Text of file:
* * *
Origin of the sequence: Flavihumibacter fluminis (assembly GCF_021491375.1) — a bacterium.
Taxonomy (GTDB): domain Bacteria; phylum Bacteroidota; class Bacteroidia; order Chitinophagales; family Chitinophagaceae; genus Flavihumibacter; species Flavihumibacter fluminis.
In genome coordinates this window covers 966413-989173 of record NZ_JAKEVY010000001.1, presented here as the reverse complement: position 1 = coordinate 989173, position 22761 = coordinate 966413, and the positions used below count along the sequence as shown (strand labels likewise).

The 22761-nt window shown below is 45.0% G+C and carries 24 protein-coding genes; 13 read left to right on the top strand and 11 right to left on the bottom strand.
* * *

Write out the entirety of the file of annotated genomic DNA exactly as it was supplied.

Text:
Origin of the sequence: Flavihumibacter fluminis (assembly GCF_021491375.1) — a bacterium.
Taxonomy (GTDB): domain Bacteria; phylum Bacteroidota; class Bacteroidia; order Chitinophagales; family Chitinophagaceae; genus Flavihumibacter; species Flavihumibacter fluminis.
In genome coordinates this window covers 966413-989173 of record NZ_JAKEVY010000001.1, presented here as the reverse complement: position 1 = coordinate 989173, position 22761 = coordinate 966413, and the positions used below count along the sequence as shown (strand labels likewise).

The 22761-nt window shown below is 45.0% G+C and carries 24 protein-coding genes; 13 read left to right on the top strand and 11 right to left on the bottom strand.